My first job outside the United States was in London. I worked for a travel company in Maine with international locations, so when an opportunity came up for me to hop the pond, I grabbed it. After making the move, the most important detail I had to deal with wasn’t where to live or how to get to work (although these things certainly caused some stress). The thing I was most concerned with was how to get paid! As an American citizen living and working abroad, I had no idea how to go about managing everyday banking in foreign country.
Choosing the Right Overseas Bank for You
In most countries., as in the U.S., there are a lot of banks to choose from. (If you happen to be in the U.K., HSBC and Barclays are two I would recommend. The Bank of Scotland is another, a recent acquisition of the Lloyds TSB group.)
Be sure to look into fees that banks charge for withdrawals, especially within the European Union. (Most European banks won’t charge to withdraw money anywhere in the E.U., some will.) Some, like HSBC, have locations worldwide, which can be reassuring if you’re on the move. In that case, an online banking system is also a must. Fortunately, many European banks are ahead of U.S. banks when it comes to online and mobile banking.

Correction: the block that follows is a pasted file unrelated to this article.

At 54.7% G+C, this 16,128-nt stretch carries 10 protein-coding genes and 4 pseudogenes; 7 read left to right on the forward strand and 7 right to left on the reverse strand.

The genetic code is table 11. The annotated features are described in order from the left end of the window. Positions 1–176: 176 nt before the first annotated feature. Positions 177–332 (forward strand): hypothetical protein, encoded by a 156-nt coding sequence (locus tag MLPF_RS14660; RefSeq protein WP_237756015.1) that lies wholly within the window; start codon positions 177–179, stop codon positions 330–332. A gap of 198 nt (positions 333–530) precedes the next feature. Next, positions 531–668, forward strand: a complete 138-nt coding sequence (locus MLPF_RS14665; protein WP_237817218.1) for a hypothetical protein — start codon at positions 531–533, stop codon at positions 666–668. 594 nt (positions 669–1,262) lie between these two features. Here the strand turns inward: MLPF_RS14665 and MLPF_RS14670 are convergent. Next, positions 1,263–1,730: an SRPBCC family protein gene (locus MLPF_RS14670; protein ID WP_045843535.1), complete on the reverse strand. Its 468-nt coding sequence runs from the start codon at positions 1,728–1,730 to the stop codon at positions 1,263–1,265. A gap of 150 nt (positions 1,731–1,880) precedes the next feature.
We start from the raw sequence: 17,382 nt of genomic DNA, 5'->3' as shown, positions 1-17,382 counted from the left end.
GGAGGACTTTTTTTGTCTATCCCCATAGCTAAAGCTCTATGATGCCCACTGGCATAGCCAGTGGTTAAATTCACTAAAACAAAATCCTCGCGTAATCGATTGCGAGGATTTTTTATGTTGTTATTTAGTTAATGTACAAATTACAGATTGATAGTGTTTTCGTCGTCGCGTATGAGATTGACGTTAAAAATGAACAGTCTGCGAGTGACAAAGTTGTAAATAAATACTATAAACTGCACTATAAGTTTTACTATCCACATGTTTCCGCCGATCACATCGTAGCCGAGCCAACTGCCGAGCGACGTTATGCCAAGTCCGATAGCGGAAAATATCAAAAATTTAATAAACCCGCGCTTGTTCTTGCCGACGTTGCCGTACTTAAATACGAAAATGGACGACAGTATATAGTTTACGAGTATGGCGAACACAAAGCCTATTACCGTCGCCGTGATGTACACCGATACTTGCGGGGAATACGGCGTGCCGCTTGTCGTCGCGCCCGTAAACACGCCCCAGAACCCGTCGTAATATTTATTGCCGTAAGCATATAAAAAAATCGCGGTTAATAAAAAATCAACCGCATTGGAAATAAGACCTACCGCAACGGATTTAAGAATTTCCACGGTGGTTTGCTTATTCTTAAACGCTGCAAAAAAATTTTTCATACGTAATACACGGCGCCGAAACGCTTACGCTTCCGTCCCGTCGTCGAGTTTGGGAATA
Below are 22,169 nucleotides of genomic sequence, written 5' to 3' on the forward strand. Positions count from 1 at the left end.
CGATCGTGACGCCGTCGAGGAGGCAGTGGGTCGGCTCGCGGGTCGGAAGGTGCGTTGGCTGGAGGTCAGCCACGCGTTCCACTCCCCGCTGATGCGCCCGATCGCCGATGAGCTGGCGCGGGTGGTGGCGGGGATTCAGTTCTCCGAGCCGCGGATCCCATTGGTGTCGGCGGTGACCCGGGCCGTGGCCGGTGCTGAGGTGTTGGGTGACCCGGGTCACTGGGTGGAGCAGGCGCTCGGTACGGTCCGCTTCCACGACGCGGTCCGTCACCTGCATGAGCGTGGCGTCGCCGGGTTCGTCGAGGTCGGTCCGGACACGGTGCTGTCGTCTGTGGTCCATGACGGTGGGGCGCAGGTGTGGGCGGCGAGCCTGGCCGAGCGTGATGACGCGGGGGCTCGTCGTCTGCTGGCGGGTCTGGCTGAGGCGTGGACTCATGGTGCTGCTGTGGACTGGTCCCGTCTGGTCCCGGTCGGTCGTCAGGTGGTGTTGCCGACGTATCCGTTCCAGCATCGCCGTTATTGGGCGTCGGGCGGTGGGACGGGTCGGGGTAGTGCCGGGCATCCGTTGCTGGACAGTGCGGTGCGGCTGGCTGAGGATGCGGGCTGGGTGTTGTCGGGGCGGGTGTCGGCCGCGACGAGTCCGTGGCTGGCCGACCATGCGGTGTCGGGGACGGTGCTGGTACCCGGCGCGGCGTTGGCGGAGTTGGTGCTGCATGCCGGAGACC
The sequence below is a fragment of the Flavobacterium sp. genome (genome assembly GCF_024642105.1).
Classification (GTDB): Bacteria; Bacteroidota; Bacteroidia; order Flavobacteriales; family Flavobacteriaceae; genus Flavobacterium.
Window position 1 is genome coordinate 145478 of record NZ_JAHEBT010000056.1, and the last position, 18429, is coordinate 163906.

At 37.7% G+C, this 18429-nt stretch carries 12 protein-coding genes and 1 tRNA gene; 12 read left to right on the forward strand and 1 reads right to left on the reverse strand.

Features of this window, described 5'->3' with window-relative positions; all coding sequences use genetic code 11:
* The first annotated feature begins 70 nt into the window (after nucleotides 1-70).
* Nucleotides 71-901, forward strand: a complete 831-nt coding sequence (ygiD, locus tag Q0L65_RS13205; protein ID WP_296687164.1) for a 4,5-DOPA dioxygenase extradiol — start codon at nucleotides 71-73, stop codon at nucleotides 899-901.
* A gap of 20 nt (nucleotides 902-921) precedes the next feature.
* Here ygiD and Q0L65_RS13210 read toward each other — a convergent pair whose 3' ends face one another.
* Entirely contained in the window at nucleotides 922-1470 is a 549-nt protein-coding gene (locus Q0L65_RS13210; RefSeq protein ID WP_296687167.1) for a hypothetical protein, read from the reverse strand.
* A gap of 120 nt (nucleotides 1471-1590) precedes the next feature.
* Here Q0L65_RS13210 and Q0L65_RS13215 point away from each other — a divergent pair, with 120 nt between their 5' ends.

If you can, visit a few different banks before choosing a bank that has the right features for you.
What You Need to Open an Overseas Bank Account
At the very least, you’ll need:
- Your passport
- Proof of your U.S. address
Remember, your passport does not have your American address on it, so be sure to bring something that does. A driver’s license is usually fine, as long as the name on the driver’s license is the same as the name on your passport.
To be on the safe side, also bring:
- Any government-issued work permits, ID numbers, or insurance you have acquired in the foreign country.
- Proof of your new address (a utility bill or lease agreement will suffice).
Finally, you should also let the financial controller of your company know what you are up to so he or she can vouch for you if the bank wants to call them.
International Money Transfers
Can I send your from the U.S. to my new overseas account?
Sure. Just watch out for the fees!
It costs money to send money, so if you need to transfer money on a regular basis, try to make as few transactions as possible. (That said; remember that if you transfer more than $10,000USD, your bank will declare your transaction to the IRS).
There are a few numbers you will need to transfer money internationally that you won’t know off the top of your head, so make sure you prepare in advance. All banks have a SWIFT code and an IBAN number. The SWIFT (also known as BIC) code is essentially the address of a particular bank, and is usually made up of capital letters. Check with your local bank branch for this information as all locations have their own unique code.
IBAN stands for International Bank Account Number, and is your unique routing number for your account no matter where you are in the world. Although most US banks do not format account numbers in a typical European IBAN style, you do have an IBAN and it does work! Check with your local branch before you go to make sure you have the correct information on hand.
Check back next week for more posts about banking abroad, including how to open an international credit card and how to establish credit in the U.K.